Art is such a broad term, and includes all types of mediums – yet all I’ve talked about here is paintings and sculpture! This is the beginning of a series where I’ll delve a little deeper into mediums that are less talked about in the art sphere, but certainly no less important.
I’m starting with a peek into cinema, but not any old cinema: the long-lasting genius of Alfred Hitchcock.
(Note: this post contains spoilers..of movies from the 50s and 60s)
Alfred Hitchcock (1899-1980) was a British director and producer who became a wonderfully celebrated figure throughout his career, which spanned over six decades and culminated in more than 50 feature films (and a TV show!). Known as the ‘Master of Suspense’, he effectively invented, dominated, and perfected the thriller genre.
He also pioneered many elements of film that viewers often take for granted today. His distinctive directing style and extensive control over all aspects of his films were part of his drive to create ‘Pure Cinema’. Hitchcock’s idea of this was a story told predominantly through visual means rather than dialogue – the use of camera movement, framing, editing – the visual composition. (The ART of the film!!!!) He aimed to create a cinematic experience that could not be translated into other mediums (like novels or stage theatre), communicating through picture in a way that only cinema can.
Hitchcock drew inspiration from the silent films of the 1920’s, and was concerned that the introduction of sound would corrupt the art. He worried sound would turn film from a communicative moving picture to merely photographs of people talking. In his films, he combats this by using techniques that would come to be known as “Hitchcockian” – unconventional styles that express emotion without describing it literally; letting the images do the talking.
His movies often have long stretches without dialogue, using various camera shots and sequences to propel the story along. This can be seen in Psycho (1960) – the movie that Hitchcock himself labelled as the best example of Pure Cinema. Much of this movie involves the story unfolding without relying on dialogue, such as when Marion leaves from her work. Through roaming close-ups on the money, her suitcase, and her personal documents, the viewer deducts she is about to do a runner. This is confirmed with her in the car, and anxious music underscoring the travel. Alternating shots between oncoming traffic and close-ups of Marion’s tired face indicate she has been driving for hours – this thief is eager to escape! Even in the exchange between her and the police officer, we can understand the dynamic without hearing dialogue, through lingering low angle close-ups on the officers’ shrouded, inexpressive face, and high angle views of the victimised Marion as she tries to defer. In this way, Hitchcock is using all tools available to him to communicate not only story but emotion.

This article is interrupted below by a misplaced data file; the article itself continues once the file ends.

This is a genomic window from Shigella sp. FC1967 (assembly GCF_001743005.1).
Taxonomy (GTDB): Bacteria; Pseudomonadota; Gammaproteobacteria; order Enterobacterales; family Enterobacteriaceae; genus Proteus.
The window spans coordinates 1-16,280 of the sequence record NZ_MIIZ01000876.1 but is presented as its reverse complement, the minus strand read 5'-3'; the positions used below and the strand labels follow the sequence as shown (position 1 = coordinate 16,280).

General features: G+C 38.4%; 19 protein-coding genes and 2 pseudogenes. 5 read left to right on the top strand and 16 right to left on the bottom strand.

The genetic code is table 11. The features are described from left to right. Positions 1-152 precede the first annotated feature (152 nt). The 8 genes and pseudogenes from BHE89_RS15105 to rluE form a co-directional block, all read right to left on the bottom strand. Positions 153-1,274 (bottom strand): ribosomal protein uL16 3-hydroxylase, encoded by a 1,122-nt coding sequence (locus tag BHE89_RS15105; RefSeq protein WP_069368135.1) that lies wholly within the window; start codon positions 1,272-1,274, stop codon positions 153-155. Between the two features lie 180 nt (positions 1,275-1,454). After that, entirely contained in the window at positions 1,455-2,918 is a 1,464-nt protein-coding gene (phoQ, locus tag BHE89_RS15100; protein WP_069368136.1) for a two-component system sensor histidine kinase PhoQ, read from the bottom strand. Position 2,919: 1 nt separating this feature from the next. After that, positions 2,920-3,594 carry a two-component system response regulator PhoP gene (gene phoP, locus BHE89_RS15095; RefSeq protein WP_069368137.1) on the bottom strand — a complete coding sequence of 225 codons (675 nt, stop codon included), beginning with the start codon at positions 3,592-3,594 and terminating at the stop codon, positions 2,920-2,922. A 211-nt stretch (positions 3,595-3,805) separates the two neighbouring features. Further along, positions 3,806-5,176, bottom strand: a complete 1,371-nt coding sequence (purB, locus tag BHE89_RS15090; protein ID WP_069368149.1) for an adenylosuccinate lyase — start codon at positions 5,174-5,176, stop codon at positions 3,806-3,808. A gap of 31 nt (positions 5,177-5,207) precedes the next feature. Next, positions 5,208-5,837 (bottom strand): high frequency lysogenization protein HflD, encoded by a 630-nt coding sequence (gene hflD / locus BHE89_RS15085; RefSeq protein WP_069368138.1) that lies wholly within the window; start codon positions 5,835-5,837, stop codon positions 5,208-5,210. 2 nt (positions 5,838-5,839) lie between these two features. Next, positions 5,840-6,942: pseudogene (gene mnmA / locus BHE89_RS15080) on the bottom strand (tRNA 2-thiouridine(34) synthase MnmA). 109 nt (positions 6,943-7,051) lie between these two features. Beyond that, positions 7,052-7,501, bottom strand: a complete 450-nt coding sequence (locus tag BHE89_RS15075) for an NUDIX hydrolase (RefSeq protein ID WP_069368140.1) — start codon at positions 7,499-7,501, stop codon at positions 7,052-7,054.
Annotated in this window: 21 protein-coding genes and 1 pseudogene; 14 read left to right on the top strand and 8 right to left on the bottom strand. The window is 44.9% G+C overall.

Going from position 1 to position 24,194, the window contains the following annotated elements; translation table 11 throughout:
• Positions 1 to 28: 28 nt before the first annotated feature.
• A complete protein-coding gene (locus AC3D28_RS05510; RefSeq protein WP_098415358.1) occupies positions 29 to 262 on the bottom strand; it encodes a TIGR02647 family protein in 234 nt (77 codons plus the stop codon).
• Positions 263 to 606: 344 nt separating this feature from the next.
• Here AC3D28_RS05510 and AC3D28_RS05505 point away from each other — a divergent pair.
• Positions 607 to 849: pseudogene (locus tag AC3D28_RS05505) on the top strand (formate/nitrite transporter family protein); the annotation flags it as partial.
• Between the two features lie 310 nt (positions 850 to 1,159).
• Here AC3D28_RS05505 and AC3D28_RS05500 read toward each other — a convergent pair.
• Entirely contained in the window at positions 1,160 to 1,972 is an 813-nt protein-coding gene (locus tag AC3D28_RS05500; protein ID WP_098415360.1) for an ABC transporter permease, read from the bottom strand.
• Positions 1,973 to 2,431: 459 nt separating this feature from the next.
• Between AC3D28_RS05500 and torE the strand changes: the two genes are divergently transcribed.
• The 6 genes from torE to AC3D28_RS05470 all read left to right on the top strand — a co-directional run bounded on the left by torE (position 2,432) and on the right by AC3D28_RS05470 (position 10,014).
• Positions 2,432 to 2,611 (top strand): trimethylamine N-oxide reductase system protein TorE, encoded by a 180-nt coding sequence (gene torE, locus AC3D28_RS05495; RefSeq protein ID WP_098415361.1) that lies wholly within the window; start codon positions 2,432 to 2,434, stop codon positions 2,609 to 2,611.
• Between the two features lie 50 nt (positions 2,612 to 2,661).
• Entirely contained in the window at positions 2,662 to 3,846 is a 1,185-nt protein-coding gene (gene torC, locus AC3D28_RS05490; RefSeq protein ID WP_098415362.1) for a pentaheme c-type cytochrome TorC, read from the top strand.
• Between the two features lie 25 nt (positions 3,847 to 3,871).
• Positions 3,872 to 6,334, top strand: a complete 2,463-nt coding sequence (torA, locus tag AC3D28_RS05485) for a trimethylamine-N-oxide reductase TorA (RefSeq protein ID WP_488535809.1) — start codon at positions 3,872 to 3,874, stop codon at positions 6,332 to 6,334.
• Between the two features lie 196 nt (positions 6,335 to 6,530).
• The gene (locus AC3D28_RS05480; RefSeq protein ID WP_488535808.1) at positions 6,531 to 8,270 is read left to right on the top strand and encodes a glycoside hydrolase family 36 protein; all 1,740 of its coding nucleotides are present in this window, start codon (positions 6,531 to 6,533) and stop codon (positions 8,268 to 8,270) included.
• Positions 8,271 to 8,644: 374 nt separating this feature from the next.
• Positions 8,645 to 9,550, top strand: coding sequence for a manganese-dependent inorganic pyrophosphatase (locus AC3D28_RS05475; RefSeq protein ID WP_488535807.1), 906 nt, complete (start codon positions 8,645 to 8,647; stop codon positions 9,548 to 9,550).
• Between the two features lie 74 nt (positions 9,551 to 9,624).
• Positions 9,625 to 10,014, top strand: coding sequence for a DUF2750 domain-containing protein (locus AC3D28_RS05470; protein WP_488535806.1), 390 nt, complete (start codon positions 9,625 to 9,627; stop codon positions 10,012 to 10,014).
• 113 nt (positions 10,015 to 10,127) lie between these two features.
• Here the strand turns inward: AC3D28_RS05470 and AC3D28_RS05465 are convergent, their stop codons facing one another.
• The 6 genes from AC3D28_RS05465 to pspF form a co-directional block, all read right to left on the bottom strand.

The choice of shots in that scene is another of Hitchcock’s directorial traits: point of view shots. He believed the subjective camera was more important than the acting in terms of producing effects and empathy. These shots put us in the place of the actor, making us a participant of the story and inciting active viewing. This is best utilised in Rear Window (1954), where the entire movie is shown from Jeff’s apartment. High shots looking down at the courtyard, action obscured by walls, blinds, or trees – we see what he sees, miss what he misses, and respond as he responds. Only once he gets out his camera and binoculars to see closer do we get close-ups, and always in a sphere shot: as if we are looking directly through the lens he holds. Hitchcock purposely doesn’t let us get any closer than Jeff gets, giving a sense of inviting us into his world and becoming directly involved. He planned every shot thoroughly and every detail mattered.
The concept or Pure Cinema can be encapsulated in another Hitchcock trait, the use of montage: putting together bits and pieces to express and invoke feeling. Montages are a string of shots where the whole is greater than the sum of its parts: seeing a single shot may be inconsequential, but many combined in quick bursts produces a powerful effect. This is seen in The Birds (1963) where Melanie is attacked by birds in the upstairs bedroom. The shots flick between her, the birds, her injuries, and her trying the door. Similarly, in the famous shower scene in Psycho the shots rapidly switch between Marion, the kife, she shower floor, and her injuries. The rapid shots, combined with the violins and her screams, invoke a heightened emotional state in the viewer- at the time, shock and terror! But these days, it’s more like nostalgia. This scene had such an impact on media that everybody knows it, even though some people may not even know of the movie!
In essence Pure Cinema is, in a way, subtle. It shuns the laziness of explanatory dialogue and sneaks the story into the viewer’s mind, so that your heart races without you even knowing why.